A Lazy Susan once occupied the dinner tables of most middle class families back in the 1960s. The spinning contraption typically held salt and pepper shakers, paper napkins, and a sugar bowl for tea or coffee. The idea of the of this was to save time or energy by simply spinning its wheel and causing those items you needed to appear front and center—without you ever having to leave your seat.

In hindsight, the original purpose of a Lazy Susan was kind of ridiculous. After all, how far did you really have to travel to get to the sugar bowl. In some ways it merely created something else to wash during a weekly housecleaning. However in later years, the devices found their way into custom built cabinetry. That’s when folks realized they really do serve an important purpose—just maybe not in the way they were originally intended.


5 Uses for Lazy Susan — Susan Really Isn’t So Lazy


Fast forward to the 21st century, and some sets of cabinets still employ the handy device. Cooks can quickly spin the Lazy Susan and find something in the back of the cupboard with a simple flick of the wrist. There are lots of other ways to use a Lazy Susan these days, too. All you need is a bit of ingenuity.


1. A Lazy Susan as a Rotating Caddy for Crafts

It doesn’t get any more simple than this. Decorate some heavy plastic cups of varying heights with craft or contact paper. Arrange them on the Lazy Susan and fill them with craft supplies for your kids. The next time they sit down to create a masterpiece, everything they need—pencils, paint brushes, colored pencils, scissors, glue, and more—are right at hand.


2. Turn It Into a Party Platter

Your Lazy Susan can quickly become an attractive, useful party platter with a few simple tweaks. Drill a small hole in the center of the spinning disk, as well as one in the center of a smaller wooden plate. Affix the smaller plate above it with a dowel you glue on both ends.

Allow the glue to thoroughly dry. Spray paint the entire set up with a color of your choosing. Allow the spray paint—probably two coats—to dry for a few hours. Top with a couple of coats of polyurethane spray. This will allow the surface to remain smooth and easy to clean.


A Lazy Susan as a Rotating Caddy for Crafts


Display cupcakes, cookies, canapés, and more on both the upper and lower tiers of the Lazy Susan. Guests can simply turn the unit to see what offerings await them on the other side.


3. In the Fridge

There’s no alteration needed in order to use a Lazy Susan in your refrigerator. How many times has your fridge been jam packed and all you wanted to find was the jelly? Stash all of your condiments and small jars on one of these spinning disks and you will never have to rummage through your entire refrigerator again.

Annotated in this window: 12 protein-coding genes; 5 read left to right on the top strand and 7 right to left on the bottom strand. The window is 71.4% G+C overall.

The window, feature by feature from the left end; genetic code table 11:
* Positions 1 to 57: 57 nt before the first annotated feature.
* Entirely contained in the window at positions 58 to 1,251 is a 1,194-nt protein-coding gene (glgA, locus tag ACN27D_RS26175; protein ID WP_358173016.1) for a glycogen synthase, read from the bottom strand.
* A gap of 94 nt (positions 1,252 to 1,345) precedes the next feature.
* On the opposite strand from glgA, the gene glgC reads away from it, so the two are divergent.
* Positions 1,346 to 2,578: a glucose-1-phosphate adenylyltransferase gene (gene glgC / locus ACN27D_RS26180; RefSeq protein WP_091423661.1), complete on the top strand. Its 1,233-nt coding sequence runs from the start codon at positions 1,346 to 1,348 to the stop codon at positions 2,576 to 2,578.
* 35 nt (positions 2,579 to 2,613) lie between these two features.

The next time you undergo a complete housecleaning of your refrigerator, add a Lazy Susan to the mix. You’ll no doubt find that the next housecleaning requires a bit less effort, since the sticky substances that once spread themselves around the various surfaces of your fridge are now confined to just one small area.


4. Upside Down

That’s right. There’s a way to use your Lazy Susan upside down that serves an incredibly useful purpose in your kitchen. Affix the underneath of the unit to the underneath of an upper cabinet. Choose a spot that is within reasonable proximity to your stove.

Affix a few cup hooks to the top piece. Once the entire unit is attach to the underside of the cabinet, you can hang pot holders and cooking utensils from it—simply turning the wheel to find exactly what you need.

You may implement the spray paint and polyurethane method used in tip number two. You might prefer to bring the unit’s style up to speed and use shiny silver or stainless steel spray paint instead. Do note, this will require a couple more coats than average spray paint—but is oh, so worth it!


5. Herbs and Small Plants

If you strive for a green thumb, and perhaps grace your home with many small plants—or maybe even an herb garden—then a Lazy Susan can come in super handy for you. Create an intriguing display of plants of varying sizes and heights. There’s no need to move them all to trim or water—or pick a few beautiful leaves for use in your favorite dish. Simply turn it to perform each of these simple tasks, and to easily stay on top of your plant’s needs.

If using the unit for this purpose, paint or stain the disk, and use at least two coats of polyurethane to prevent any water spillage from causing the wood to warp. If your herb garden expands over the season, utilize the dowel step used in tip number two, and enjoy a double-decker plant holder.

There are surely even more ways to repurpose a Lazy Susan. Use these ideas to spark some creativity of your own and put one or more to use in your home.